Louis Vuitton has branded a lethal weapon with its signature monogram pattern. But the item in question is strictly virtual: the circular blade belongs to Qiyana, one of the heroes in PC gaming behemoth League of Legends.
The weapon is part of a bespoke outfit the fashion house created for the game, and is just one example in a growing trend of luxury brands, including watch brands, attempting to reach new audiences by creating virtual items for video games.
League of Legends, which was launched by American company Riot Games in 2009, is one of the most-played PC games in the world, with 8m players online at peak times. To make their heroes stand out, players can select different costumes or “skins”, which they win by completing in-game challenges or buy with real money.
The Louis Vuitton partnership plays out in both the virtual and physical world. Nicolas Ghesquière, the fashion house’s artistic director of women’s collections, designed custom skins for two League of Legends heroes and followed it with a real-world collection inspired by the game. These products range from coats to bracelets to a digital face for the brand’s Tambour Horizon watch, emblazoned with an animation of Qiyana’s annular weapon.
Number of in-game virtual Tissot watches sold up until November 2019
In a similar move, Tissot has expanded its five-year partnership with the American NBA into the NBA 2K game series. In the latest edition, NBA 2K20, players can spend virtual currency on clothing for their players, which includes virtual Tissot watches. Up until November, 113,309 Tissot watches had been “purchased” virtually according to Swatch, owner of the brand. Louis Vuitton declined to provide any figures for its own collaborations.
Francesca Muston, fashion director at trend forecasting company WGSN, says that spending real money on virtual fashion may appear to many as “counterintuitive” at first. However, she adds: “The amount of hours spent gaming along with the social visibility in online gaming communities means virtual purchases can feel like money well spent.” As younger generations spend ever more time playing games, it is becoming increasingly important for brands to establish a presence in these virtual spaces.
The increase in video game advertising is partly a reaction to changes in how ads reach young people. The significance of television advertising is in slow decline, partly due to the rise of platforms like Netflix and Amazon Prime which do not serve ads. The impact of online ads, meanwhile, is diminished by tech-savvy users who install ad-blockers on their browsers. This has left many industries looking for new avenues to reach target markets.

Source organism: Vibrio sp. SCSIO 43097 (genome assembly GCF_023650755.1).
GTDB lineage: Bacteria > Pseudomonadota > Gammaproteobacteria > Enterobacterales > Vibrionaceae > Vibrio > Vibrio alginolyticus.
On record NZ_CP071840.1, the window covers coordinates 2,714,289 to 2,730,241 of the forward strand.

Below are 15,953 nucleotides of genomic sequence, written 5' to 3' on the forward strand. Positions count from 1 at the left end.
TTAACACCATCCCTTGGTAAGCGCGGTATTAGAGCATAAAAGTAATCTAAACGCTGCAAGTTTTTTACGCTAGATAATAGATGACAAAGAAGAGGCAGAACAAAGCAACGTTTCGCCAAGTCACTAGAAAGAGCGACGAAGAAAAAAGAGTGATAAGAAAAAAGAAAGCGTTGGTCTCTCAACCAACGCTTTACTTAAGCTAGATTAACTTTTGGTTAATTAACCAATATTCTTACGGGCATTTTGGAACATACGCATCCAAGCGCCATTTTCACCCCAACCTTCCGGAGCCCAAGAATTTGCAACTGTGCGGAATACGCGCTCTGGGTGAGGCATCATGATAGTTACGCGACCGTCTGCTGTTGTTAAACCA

Games present a good opportunity, says Ms Muston, because they “allow for more interactivity with the product than many forms of traditional advertising”, and so provide “great positioning for luxury, aspirational lifestyle products”. A player is not just looking at the product passively; they are picking it out and trying it on with their avatar, a digital proxy of themselves.
Industry analyst Newzoo estimates there are more than 2.5bn gamers globally. While the gender and age range of gamers are far broader than most people realise, this pool contains significant cohorts from younger demographics and Asian markets.
Value of in-game asset market
Both League of Legends and Louis Vuitton are particularly popular in China: the country is by far the game’s biggest market. Indeed, competitive play of League is the country’s third-biggest sport, according to Riot Games, following football and basketball. And Louis Vuitton has announced plans to hire 1,500 new manufacturing staff by 2022 to meet growing demand in China.
It is crucial for a brand to pick a game where its products make sense. The collaboration between toy company Hot Wheels and car game Rocket League is a natural fit. The Sims 4 has a dollhouse element that lends itself to fashion partnerships: in 2019 Moschino created outfits for the game and launched Sims-inspired clothing.
These deals point to shifts in the gaming world which make successful brand partnerships more appealing. Games are frequently updated with new content, so brands can introduce fresh products swiftly rather than planning for a game’s multiyear development cycle. Meanwhile, the purchase of skins is becoming widespread as gamers use cosmetic upgrades as a form of digital self-expression.
While these tie-ups are appealing as advertising, virtual fashion may become a significant sales opportunity in itself. Digital asset marketplace Wax estimates the in-game asset market is worth more than $50bn. Tom Singlehurst, head of European education and media research at Citi Research, suggests the value to players of certain skins derives from both in-game prestige and the fact that, in some games, these objects are tradeable. Riffing on one watch brand’s slogan, he adds that, perhaps one day, “we might treat them like a Patek Philippe: you never actually own a Fortnite skin, you merely look after it for the next generation”.
Several analysts expect luxury brands to expand further into games. “There will be an adoption curve in the same way there was a gradual adoption of buying fashion online, especially for the luxury market,” says Ms Muston. “Any brand or retailer with an eye on the future will absolutely be thinking about their relevance in the gaming space.”